Business Minister Nadhim Zahawi suggested the government could “learn from” the holiday clubs piloted over the summer.
The Prime Minister is facing growing anger from the public, as well as his own MPs, at his refusal to extend free school meals over the holidays following a campaign by England and Manchester United footballer Marcus Rashford.
Mr Johnson is reportedly studying a plan by the government’s food tsar Henry Dimbleby, who co-founded the Leon restaurant chain.
Mr Dimbley’s Holiday Activity and Food programme was piloted across 17 local authorities over the summer.
Mr Zahawi told Sky News: “These are incredibly important pilots, and we will look at how we can learn from those and how we can build on this.
“The best way to do it - as the Prime Minister quite rightly outlined - is through local government, seventeen local authorities participated in that pilot, and of course through the actual welfare system, the Universal Credit system, delivering that additional help for those families.”
According to the Telegraph, the proposal being considered involves holiday clubs being extended so that children can be given at least one free meal a day outside term time.
It could also involve extra study time and therefore allow ministers to argue this was planned policy rather than a U-turn.
It is too late for the scheme to be implemented over half-term, but the paper reported Mr Johnson was considering putting it in place for the Christmas holidays.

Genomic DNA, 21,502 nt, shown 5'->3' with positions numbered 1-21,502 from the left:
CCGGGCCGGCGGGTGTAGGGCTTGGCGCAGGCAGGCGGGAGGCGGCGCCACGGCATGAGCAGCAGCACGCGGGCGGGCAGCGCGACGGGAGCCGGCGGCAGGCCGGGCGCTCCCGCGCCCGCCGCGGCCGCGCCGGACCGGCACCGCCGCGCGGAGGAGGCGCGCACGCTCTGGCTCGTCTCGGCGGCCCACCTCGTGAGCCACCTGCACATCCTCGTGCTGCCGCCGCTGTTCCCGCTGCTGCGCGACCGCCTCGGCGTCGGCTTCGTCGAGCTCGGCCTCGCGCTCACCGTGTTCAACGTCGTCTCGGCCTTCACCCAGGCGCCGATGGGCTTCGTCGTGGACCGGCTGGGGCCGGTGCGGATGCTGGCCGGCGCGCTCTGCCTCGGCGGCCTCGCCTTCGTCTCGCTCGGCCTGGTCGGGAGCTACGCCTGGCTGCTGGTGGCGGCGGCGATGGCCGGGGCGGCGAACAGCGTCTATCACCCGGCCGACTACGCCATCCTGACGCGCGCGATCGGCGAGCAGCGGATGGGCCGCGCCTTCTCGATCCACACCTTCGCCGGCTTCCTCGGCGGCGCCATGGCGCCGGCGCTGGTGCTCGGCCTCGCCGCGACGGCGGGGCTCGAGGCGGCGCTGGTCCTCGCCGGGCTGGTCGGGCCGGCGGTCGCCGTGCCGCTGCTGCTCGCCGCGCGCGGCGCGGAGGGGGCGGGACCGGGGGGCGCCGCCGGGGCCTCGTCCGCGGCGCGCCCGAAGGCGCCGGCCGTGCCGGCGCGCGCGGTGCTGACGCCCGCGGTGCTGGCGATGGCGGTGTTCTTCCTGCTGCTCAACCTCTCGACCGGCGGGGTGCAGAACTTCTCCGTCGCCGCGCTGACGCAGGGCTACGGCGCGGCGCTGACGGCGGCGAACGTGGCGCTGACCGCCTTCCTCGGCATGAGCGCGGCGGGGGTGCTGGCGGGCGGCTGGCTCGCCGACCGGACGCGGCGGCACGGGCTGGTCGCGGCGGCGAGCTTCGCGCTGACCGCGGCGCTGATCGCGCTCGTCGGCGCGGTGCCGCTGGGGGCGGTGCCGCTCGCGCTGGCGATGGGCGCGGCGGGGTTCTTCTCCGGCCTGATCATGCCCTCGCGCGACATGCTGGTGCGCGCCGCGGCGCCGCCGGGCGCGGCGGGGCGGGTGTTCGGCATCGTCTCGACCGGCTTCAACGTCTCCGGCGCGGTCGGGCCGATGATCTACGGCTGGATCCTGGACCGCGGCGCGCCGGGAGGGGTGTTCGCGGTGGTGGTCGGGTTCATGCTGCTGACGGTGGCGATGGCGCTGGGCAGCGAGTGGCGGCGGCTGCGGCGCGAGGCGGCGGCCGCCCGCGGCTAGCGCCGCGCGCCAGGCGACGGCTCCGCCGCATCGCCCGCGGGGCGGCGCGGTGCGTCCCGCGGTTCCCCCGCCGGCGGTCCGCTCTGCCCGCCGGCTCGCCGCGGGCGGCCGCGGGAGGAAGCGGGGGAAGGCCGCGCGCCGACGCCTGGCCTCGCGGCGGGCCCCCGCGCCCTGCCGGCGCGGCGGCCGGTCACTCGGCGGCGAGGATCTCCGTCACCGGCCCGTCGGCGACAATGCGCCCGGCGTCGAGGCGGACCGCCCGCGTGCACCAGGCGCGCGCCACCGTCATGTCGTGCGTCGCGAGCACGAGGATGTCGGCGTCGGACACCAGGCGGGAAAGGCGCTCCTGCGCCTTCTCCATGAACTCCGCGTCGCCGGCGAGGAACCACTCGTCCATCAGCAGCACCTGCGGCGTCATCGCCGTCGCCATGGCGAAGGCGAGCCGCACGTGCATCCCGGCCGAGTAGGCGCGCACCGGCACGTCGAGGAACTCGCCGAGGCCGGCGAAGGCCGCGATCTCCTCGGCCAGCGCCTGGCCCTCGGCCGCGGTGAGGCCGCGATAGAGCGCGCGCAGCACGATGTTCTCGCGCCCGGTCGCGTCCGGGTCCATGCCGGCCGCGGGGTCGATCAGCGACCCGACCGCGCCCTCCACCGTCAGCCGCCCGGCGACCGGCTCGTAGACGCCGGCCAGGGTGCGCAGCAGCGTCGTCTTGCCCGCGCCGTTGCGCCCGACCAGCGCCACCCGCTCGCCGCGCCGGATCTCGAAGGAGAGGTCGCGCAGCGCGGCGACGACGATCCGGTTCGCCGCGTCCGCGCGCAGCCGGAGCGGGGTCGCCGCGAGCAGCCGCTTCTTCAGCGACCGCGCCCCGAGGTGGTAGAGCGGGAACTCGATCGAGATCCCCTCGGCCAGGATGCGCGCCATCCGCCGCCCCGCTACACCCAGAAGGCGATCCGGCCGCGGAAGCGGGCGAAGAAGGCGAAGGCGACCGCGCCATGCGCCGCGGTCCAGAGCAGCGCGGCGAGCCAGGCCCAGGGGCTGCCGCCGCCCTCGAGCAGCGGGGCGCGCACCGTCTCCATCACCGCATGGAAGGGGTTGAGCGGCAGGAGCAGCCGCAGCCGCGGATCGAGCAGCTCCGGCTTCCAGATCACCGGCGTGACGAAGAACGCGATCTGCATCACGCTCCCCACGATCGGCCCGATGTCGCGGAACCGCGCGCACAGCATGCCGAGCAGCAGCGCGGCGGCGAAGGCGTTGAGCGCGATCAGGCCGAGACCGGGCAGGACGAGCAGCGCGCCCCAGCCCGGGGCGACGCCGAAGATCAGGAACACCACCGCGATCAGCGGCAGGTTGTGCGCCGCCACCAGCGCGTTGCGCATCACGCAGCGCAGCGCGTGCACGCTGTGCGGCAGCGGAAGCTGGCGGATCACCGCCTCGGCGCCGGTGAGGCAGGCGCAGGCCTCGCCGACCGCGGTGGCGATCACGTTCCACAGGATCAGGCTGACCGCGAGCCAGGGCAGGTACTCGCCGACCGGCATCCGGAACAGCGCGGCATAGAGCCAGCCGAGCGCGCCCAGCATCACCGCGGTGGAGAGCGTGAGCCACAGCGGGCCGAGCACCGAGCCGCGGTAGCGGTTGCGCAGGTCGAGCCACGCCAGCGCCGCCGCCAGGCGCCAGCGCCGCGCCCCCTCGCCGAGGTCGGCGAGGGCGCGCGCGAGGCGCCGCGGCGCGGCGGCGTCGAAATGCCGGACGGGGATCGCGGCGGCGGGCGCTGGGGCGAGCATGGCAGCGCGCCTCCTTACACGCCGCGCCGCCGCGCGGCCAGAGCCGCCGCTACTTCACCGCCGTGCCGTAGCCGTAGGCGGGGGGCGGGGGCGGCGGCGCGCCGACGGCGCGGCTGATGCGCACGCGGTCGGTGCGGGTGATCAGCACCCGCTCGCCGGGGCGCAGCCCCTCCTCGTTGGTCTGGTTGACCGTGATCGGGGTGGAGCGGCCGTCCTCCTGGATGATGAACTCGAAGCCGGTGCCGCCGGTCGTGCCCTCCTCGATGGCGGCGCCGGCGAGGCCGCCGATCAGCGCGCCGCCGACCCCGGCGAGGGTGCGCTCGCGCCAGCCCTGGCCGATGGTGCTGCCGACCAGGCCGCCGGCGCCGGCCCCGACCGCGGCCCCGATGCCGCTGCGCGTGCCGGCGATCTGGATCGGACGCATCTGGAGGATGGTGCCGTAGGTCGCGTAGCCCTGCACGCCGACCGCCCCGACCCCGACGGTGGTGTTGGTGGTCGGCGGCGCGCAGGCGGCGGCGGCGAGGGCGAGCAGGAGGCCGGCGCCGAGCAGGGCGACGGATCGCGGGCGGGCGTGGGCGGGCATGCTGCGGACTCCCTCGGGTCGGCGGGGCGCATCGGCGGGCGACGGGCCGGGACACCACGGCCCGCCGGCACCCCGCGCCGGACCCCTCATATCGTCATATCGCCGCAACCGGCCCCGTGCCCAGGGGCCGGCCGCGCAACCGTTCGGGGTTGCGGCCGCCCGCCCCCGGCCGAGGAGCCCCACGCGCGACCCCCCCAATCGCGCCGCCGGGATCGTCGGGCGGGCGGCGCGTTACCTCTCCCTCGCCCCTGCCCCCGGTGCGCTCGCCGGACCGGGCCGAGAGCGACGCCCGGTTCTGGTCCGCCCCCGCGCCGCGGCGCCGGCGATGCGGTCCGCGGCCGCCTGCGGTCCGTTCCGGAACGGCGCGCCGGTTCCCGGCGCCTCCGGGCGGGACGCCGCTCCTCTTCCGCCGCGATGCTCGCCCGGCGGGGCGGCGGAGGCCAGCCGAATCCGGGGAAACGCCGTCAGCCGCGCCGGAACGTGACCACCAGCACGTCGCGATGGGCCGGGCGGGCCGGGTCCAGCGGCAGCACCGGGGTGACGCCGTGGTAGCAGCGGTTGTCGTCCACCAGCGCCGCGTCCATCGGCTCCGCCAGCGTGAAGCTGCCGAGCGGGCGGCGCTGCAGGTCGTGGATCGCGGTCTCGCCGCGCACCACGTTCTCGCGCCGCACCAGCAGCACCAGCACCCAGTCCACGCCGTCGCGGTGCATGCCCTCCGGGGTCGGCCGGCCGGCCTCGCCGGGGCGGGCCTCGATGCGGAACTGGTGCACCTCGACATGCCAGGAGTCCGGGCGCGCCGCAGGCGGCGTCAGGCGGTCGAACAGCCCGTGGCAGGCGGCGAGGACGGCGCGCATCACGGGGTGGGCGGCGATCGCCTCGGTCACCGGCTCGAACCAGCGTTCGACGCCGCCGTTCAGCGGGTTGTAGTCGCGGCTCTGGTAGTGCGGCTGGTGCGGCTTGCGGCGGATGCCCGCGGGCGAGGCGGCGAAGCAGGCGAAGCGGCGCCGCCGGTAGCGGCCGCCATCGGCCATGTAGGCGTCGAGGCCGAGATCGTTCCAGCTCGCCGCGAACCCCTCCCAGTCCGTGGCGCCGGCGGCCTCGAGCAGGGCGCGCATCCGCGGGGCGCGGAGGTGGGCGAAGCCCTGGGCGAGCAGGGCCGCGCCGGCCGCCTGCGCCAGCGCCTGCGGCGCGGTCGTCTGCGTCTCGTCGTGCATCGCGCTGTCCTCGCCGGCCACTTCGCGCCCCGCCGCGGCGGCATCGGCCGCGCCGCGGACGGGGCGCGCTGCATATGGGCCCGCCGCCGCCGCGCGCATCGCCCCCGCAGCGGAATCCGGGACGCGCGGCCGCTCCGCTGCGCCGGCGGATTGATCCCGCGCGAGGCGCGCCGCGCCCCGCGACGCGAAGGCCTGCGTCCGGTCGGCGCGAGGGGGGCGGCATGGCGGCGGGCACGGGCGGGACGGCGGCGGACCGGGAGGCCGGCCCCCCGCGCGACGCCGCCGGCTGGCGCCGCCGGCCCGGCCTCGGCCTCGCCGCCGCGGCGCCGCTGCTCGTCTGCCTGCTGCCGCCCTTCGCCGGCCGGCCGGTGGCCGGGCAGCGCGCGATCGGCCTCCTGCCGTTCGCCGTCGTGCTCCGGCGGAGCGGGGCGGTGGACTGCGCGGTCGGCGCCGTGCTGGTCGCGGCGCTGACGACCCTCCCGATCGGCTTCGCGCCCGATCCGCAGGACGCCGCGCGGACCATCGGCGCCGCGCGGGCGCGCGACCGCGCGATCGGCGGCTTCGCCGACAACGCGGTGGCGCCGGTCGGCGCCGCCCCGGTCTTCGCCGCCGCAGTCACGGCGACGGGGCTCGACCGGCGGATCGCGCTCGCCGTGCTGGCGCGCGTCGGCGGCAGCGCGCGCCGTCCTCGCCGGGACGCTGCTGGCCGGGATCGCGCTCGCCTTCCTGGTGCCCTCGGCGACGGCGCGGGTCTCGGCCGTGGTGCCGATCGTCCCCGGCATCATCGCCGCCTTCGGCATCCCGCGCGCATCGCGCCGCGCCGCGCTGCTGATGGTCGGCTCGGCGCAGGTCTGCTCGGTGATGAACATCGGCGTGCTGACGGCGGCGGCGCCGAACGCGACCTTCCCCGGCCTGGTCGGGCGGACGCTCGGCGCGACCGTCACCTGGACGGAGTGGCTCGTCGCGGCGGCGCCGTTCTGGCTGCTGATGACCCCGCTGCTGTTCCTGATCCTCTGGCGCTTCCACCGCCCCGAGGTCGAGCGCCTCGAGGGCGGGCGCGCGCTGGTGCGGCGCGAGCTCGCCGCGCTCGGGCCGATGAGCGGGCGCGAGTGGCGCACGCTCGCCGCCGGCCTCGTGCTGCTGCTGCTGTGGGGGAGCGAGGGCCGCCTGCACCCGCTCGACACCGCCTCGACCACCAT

Mr Dimbleby said holiday clubs would be a better way of addressing the problem than funnelling money through the benefits system.
He told BBC Radio 4’s Today Programme: “This problem is real, it should go without saying it's serious, it's immediate and it's going to get worse as employment gets worse and the government isn't doing enough.
“One in seven families already are reporting not be able to afford enough food.
"We know that before this crisis, 17million working people only had £100 of savings to fall back on.
“So we are going to have a situation where a lot of people with high fixed costs – who didn’t imagine for a moment they would find themselves unemployed at the beginning of the year – are going to struggle to feed their family. The government really must act.”
Mr Dimbleby said he had been feeding his ideas into the Treasury, Department for Education and Number 10 so they could "rapidly implement" it by Christmas.
But he added: "The dark centre of government is invisible to me and I have no idea exactly what they're working on as we speak."
However, Labour peer and TV presenter Dr Robert Winston warned Mr Dimbleby's plans did not go far enough.
He told Newsnight he had read the report "from cover to cover" and added: "It doesn't remotely cover the problem."
Mr Johnson insisted on Monday that the government would not allow children to go hungry. He highlighted the money given to councils and said Universal Credit was "one of the best ways you can help families in this tough time".
He added: "I totally understand the issue of holiday hunger, it is there, we have to deal with it. The debate is how do you deal with it."